It’s no wonder that a 2007 report from the Organization for Economic Cooperation and Development (OECD) ranked Greece last in the eurozone for having competition-friendly regulations. The report also warned that the country’s economy was being hamstrung by high minimum wage rates and strict employment protection legislation, which bars private companies from laying off more than 2 percent of their workforce each month.
Then there’s the pension system, which the OECD said “provides strong disincentives to continue working.” Though the nominal retirement age is 65, there are plenty of special carve-outs that allow certain professions—hairdressers, pastry chefs, and trombone players, for instance—to retire as early as age 50 on grounds that certain jobs are “arduous or unhygienic.” An estimated 40 percent of all male workers are eligible for early retirement, the OECD found.
There’s no doubt that large parts of Greece move at a slow pace.
One morning in Santorini I woke up early—by early, I mean 7:30—to find some pastries to bring back for breakfast. The stray dogs I passed on our town’s main walkway were still asleep. Restaurants—even those serving breakfast—were closed. Only the bakery was open. And if you’re hoping to get an early start to the next island on your trip, you’re out of luck; the first hydrofoil to leave the island departs at noon.
Europeans we encountered tended to grin and roll their eyes at the Greeks’ leisurely schedules. (“Rather civilized, isn’t it?” a British woman joked to me at breakfast one morning, referring to the ferries’ late starts.)
Throughout our trip, I tried to engage the Greeks we encountered in discussions about the economy and its problems. I figured that people in the tourist industry would be angry with the demonstrators who were attracting plenty of negative publicity to Greece—particularly after the May 5 protests that led to the death of three bank workers after rioters firebombed a bank branch.
But I didn’t find much anger. A poll found that two-thirds of Greeks support further strikes and protests. Many seemed generally indifferent, as though the problems were a world a way. When you live on a Greek island, maybe everything really is. What about the strikes and protests, I asked our innkeeper, a tall, white-haired man who was born on the island. Are they hurting your bookings? Without looking up from the paperwork he was filling out, he paused and replied: “This is always a problem in the big city. Here, no.”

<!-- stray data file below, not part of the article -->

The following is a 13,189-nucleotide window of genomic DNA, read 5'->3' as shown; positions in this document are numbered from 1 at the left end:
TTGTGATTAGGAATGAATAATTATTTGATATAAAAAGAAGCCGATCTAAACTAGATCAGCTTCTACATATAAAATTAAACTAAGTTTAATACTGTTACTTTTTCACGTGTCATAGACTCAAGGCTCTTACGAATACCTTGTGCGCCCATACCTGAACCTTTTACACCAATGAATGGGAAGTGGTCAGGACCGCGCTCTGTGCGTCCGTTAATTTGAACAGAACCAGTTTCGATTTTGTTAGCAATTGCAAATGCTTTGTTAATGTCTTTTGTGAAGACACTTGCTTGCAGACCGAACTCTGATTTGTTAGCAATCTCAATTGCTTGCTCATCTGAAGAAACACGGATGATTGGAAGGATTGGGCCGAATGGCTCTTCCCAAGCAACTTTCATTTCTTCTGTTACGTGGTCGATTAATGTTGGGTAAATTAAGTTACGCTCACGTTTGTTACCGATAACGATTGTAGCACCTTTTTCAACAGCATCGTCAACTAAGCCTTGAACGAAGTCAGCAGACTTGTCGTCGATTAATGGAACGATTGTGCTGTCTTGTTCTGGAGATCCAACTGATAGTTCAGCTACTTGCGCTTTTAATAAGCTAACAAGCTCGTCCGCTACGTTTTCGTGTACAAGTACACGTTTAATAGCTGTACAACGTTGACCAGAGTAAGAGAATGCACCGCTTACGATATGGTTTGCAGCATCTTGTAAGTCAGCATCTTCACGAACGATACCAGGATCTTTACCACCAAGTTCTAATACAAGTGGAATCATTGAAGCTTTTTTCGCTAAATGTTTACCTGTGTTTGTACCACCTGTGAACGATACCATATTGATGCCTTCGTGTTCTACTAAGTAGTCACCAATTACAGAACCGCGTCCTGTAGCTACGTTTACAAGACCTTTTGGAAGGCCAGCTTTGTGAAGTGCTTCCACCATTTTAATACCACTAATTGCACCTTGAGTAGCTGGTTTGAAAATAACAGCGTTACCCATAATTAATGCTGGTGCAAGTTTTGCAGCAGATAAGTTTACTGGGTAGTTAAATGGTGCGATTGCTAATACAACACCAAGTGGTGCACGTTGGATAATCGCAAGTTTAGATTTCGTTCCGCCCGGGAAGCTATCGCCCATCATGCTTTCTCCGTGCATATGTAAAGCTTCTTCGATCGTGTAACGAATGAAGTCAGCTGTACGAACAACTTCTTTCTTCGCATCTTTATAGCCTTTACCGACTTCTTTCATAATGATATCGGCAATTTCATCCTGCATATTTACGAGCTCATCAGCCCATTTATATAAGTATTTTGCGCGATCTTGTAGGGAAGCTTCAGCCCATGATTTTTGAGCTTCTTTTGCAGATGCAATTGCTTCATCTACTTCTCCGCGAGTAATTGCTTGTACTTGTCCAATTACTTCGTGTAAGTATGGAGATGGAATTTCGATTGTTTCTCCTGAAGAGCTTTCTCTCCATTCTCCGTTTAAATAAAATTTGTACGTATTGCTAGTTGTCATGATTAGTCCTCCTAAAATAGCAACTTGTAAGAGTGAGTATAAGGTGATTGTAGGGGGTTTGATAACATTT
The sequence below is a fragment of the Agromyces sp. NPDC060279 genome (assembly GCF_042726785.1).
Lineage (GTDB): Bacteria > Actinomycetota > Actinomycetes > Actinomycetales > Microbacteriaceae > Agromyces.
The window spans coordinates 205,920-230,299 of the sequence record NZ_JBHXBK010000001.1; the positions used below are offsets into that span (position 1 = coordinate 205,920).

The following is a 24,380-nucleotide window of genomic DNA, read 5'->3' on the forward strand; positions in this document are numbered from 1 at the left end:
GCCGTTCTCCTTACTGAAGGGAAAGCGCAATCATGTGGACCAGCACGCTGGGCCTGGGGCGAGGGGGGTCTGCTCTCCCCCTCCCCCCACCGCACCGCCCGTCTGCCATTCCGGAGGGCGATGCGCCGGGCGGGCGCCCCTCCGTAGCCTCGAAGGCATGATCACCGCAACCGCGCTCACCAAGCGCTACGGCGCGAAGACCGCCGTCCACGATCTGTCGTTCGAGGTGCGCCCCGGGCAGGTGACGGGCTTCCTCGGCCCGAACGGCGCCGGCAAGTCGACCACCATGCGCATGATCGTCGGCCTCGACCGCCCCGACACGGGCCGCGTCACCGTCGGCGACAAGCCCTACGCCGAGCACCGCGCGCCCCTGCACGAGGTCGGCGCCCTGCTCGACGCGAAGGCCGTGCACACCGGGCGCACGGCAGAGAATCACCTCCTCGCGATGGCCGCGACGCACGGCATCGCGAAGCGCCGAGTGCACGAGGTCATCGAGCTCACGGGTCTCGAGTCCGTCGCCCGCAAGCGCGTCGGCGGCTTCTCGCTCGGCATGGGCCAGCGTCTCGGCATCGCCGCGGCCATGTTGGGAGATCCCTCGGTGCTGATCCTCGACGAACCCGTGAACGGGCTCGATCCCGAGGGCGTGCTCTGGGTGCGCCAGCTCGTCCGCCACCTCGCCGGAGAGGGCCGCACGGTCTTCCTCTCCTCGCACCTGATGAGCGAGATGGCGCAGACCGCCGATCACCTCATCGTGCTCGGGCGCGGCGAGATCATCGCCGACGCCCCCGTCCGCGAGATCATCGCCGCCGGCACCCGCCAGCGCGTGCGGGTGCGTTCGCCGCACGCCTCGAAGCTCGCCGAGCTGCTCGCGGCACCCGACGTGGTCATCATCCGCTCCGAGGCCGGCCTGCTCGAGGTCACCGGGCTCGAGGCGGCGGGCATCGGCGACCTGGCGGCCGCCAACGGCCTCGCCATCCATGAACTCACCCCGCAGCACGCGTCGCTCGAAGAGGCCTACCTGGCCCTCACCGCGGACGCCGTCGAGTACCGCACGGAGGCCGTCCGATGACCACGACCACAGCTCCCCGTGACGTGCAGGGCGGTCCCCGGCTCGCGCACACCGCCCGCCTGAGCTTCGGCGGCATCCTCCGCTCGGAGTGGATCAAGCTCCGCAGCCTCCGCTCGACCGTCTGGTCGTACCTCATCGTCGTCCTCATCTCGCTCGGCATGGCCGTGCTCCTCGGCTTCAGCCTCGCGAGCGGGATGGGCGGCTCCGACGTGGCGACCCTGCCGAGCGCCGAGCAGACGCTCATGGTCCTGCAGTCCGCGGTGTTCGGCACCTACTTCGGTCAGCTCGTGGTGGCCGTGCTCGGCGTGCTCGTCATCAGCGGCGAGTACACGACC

I didn’t fully understand this reaction until a discussion a few days later, on the island of Hydra, when a Canadian charter-boat operator named “Captain Steve” enlightened me. The two dozen travelers on his yacht had arrived at the restaurant where we were having dinner. It was the yacht’s “pirate night,” and they all had fake swords and bandannas. We started talking about Greece’s problems.
“You have to understand that the Greeks have been dealing with problems like this for years,” he explained. Living with turmoil is part of the national fabric. There were the devastating fires on the Greek mainland in 2007, which killed 64 people. There are continual strikes and demonstrations, long predating the financial storm. And then there’s the usual European soccer hooliganism, which occasionally turns violent and deadly.
Greece’s history, too, has been far from stable. There were a series of coups and counter-coups in the 1960s, and a military junta ruled the country as recently as 1974. Go back even further, into a history marked by conflict with marauders and foreign empires, and it’s easy to see how the Greek psyche believes it can outlast this crisis, too.
That’s what Thomas, the shopkeeper in Nafplio, believes. In his mid-20s, he had taken a high-stress job with Lehman Brothers in New York. But he felt like he was “always running.” So he moved back to Greece, where he can live at a fraction of the cost, take up to four months off in the slow winter months and enjoy good weather and beautiful vistas.
Although we spoke on the day of a national strike and an estimated 20,000 people marched in Athens at the time, there was no sign of agitation in Nafplio. Life goes on as usual. The 18th-century fortress above the town is open and attracting tour buses. Two cruise ships are perched offshore. There’s a short line at the post office. A kid kicks a soccer ball against a wall in the town’s main square.
“We’ll always have tourism,” Thomas says. “In Greece, what you find is unpredictable. Some things are bad. Some things are good.”
Tony Mecia is a freelance business writer in Charlotte, North Carolina. He is a former business writer and editor at the Charlotte Observer.